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Vicki Vale And The Superficial 'Strong Female Character' Ah, I thought, as the camera panned lovingly down Vicki Vale’s high-heeled, black-pantyhose-clad legs — here she is.

Vicki Vale And The Superficial 'Strong Female Character'

The Strong Female Character. The 1989 model had fluffier hair than her successors, but that’s really the only significant difference. She establishes her Totally Empowered cred early, makes eyes at the hero, then gets the hell out of the way as he and the (male, naturally) villain go about the business of advancing the plot. She snaps a photo once or twice to remind us that she’s a globe-trotting photojournalist — the kind of photojournalist with no compunction toward sleeping with her subjects, but hey, whatever.

She ends the film in the hero’s arms, fulfilling her role as reward for his victory, with nary a whisper of the professional goals that drove her to him in the first place. I can only imagine the interviews that took place upon the release of Batman, touting her modernity, her break with the damsels of the past, her ineffable 1989-ness. I hate Strong Female Characters. I hate Strong Female Characters.

I hate Strong Female Characters

As someone spends a fair amount of time complaining on the internet that there aren’t enough female heroes out there, this may seem a strange and out of character thing to say. And of course, I love all sorts of female characters who exhibit great resilience and courage. I love it when Angel asks Buffy what’s left when he takes away her weapons and her friends and she grabs his sword between her palms and says “Me”. In Crouching Tiger, Hidden Dragon, I love Zhang Ziyi’s Jen sneering “He is my defeated foe” when asked if she’s related to Chow Yun-Fat's Li Mu Bai.

I love Jane Eyre declaring “I care for myself” despite the world’s protracted assault on her self-esteem. But the phrase “Strong Female Character” has always set my teeth on edge, and so have many of the characters who have so plainly been written to fit the bill. I remember watching Shrek with my mother. “The Princess knew kung-fu! She rolled her eyes. Is Sherlock Holmes strong?

1. 2. Equality. No. L’objectivation sexuelle des femmes : un puissant outil du patriarcat – Introduction. Partie 2 : le regard masculin ou male gaze Partie 3 : les violences sexuelles, des actes d’objectivation extrêmes et dissociant Je vais commencer une nouvelle série d’articles sur l’objectivation sexuelle des femmes, ce que c’est, comment cela se manifeste et quelles en sont les conséquences sur la vie des femmes.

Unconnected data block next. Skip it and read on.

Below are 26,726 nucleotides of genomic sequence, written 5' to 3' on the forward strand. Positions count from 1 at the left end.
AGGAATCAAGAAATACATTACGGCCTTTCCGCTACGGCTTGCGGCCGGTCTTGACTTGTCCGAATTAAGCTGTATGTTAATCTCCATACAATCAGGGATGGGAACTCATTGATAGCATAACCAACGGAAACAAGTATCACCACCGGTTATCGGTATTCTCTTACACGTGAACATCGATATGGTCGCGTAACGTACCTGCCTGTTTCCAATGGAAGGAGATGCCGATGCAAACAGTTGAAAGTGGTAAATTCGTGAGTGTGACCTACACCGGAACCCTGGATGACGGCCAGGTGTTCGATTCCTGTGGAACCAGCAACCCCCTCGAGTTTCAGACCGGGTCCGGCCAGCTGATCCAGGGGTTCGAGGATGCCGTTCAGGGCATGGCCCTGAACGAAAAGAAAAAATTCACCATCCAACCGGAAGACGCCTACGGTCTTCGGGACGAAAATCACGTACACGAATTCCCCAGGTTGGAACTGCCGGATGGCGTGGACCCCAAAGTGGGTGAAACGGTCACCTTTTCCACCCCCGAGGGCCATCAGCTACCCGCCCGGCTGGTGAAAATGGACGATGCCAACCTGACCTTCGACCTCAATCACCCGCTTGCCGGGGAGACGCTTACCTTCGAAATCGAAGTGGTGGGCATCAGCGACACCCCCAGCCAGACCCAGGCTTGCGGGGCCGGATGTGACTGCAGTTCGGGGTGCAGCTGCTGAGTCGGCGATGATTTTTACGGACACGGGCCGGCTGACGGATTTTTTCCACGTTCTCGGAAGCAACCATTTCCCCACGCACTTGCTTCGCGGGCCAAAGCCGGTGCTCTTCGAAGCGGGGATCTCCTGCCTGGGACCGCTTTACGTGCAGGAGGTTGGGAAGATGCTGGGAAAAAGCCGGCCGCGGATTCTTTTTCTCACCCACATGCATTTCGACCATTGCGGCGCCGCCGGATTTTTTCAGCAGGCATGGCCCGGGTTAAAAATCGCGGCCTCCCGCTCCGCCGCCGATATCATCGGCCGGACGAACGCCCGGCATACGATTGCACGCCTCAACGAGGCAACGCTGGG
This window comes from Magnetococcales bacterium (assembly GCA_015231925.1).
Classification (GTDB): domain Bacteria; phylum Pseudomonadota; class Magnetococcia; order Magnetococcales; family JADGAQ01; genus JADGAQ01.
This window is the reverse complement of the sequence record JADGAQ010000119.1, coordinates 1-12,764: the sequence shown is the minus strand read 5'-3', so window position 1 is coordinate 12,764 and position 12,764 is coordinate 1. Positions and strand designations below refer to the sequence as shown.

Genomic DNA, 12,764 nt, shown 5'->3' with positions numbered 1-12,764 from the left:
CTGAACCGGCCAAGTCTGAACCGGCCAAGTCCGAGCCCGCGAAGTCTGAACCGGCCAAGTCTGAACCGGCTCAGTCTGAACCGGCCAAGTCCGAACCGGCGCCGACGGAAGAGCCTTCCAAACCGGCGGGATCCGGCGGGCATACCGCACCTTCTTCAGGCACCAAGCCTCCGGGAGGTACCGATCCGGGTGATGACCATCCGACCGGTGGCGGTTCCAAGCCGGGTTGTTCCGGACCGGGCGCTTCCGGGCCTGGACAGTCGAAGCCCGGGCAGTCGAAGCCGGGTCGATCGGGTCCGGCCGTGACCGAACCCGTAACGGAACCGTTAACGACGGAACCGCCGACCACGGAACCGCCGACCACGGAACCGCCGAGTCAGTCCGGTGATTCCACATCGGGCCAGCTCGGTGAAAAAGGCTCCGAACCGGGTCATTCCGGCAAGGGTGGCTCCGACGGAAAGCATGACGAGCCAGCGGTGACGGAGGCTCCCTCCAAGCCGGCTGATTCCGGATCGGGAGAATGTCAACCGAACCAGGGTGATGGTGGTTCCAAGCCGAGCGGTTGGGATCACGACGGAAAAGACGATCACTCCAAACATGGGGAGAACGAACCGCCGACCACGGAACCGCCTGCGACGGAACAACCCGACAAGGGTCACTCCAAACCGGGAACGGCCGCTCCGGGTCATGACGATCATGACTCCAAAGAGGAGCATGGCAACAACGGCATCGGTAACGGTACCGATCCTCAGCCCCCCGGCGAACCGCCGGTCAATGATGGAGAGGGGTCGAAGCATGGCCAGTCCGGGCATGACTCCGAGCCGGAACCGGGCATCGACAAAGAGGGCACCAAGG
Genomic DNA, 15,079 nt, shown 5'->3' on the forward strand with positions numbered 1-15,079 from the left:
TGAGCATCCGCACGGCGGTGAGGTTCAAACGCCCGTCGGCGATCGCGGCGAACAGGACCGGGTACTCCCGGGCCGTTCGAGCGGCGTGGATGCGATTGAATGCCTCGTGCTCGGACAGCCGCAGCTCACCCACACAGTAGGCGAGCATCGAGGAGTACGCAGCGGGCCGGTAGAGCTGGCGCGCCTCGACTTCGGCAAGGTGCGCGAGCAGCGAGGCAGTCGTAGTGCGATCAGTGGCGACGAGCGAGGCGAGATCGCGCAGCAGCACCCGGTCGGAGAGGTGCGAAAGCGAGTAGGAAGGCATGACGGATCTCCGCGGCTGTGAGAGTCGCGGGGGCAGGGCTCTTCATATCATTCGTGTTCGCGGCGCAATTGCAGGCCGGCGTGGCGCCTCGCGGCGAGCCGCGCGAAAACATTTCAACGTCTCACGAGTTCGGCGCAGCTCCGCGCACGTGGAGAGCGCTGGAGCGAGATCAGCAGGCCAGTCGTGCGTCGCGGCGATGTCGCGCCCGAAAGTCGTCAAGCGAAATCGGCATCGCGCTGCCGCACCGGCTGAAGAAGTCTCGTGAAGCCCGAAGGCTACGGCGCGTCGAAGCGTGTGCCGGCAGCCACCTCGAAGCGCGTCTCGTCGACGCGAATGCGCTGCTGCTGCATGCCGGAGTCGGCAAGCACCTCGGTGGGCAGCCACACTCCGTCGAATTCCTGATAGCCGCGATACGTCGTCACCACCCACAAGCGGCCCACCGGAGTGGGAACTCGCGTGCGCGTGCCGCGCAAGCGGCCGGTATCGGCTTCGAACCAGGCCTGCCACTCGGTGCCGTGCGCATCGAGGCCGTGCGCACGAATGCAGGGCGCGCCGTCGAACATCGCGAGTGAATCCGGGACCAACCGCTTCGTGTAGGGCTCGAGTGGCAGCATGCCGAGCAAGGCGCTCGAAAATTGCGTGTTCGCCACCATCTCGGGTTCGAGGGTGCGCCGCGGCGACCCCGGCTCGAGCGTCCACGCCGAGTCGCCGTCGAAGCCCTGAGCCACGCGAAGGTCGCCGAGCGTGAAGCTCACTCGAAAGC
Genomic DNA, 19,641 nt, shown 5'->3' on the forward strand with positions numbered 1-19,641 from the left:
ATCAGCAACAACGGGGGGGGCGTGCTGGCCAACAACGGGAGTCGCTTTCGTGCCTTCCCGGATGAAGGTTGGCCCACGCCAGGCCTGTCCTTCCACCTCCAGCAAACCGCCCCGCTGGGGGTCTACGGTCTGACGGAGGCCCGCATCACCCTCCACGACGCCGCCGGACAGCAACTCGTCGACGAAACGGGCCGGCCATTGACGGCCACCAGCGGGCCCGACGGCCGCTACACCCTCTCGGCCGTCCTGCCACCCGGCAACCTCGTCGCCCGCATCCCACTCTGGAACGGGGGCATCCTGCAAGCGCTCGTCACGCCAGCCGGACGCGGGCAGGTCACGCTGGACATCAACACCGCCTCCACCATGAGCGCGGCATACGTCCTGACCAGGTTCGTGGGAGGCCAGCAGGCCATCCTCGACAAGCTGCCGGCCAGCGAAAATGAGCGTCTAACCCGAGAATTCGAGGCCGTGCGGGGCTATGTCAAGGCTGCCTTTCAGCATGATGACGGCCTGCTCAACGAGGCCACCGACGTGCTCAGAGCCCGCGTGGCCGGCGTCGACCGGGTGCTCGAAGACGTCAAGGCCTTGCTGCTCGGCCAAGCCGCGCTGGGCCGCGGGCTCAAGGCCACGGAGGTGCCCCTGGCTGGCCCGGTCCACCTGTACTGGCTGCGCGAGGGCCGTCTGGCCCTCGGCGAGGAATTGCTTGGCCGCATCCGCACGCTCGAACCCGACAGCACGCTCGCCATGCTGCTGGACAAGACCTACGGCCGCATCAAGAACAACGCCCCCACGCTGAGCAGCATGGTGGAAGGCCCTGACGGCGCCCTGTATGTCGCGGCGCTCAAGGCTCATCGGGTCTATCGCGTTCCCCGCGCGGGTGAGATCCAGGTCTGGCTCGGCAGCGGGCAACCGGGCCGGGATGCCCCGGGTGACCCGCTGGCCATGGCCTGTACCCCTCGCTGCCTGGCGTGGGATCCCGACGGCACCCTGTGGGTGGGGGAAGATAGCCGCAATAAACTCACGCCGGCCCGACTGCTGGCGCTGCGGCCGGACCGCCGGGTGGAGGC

L’objectivation sexuelle des femmes : un puissant outil du patriarcat – Introduction

Dans cette introduction, je vais donner quelques concepts clés, faire un historique de cette notion, et résumer ce que l’on sait sur l’objectivation sexuelle. Dans les articles suivant, je vais détailler certains aspects particuliers de cette objectivation. Définition et histoire d’un concept développé en philosophie La notion d’objectivation sexuelle est une notion centrale du féminisme contemporain. Emmanuel Kant Le premier à avoir introduit cette notion est le philosophe Emmanuel Kant3,4. Le concept d’objectivation sexuelle a ensuite été repris par les féministes anti-pornographie Catharine MacKinnon et Andrea Dworkin3. Andrea Dworkin Catharine Mackinnon Martha Nussbaum Conclusion. Fangirl Isn’t a Dirty Word. It’s not easy being a modern fan.

Fangirl Isn’t a Dirty Word

We’re battling decades of institutionalized sexism, racism, and imperialism. We’re working on it. We may still be struggling with all of the —isms but we’re clawing our way toward second wave fandom, particularly when it comes to female fans sharing the dais. We recognize that women really do game, read comics and geek out over all the things guys geek out over. But even in this enlightened age, the gendered term “fangirl” has become a casual slur, used with impunity to mock and ridicule a certain type of fan. Google “fangirl” right now; chances are, your first hit is the charming Urban Dictionary definition: A rabid breed of human female who is obsessed with either a fictional character or an actor.

Hugh Jackman: ‘ello. Fangirl: SQUEEEEEE! Jackman: Security! Even enlightened fans — who would never dare “fake geek girl” a woman — use the term with barely concealed contempt. So, yeah. There are a couple of issues to unpack here. On “strong” female characters.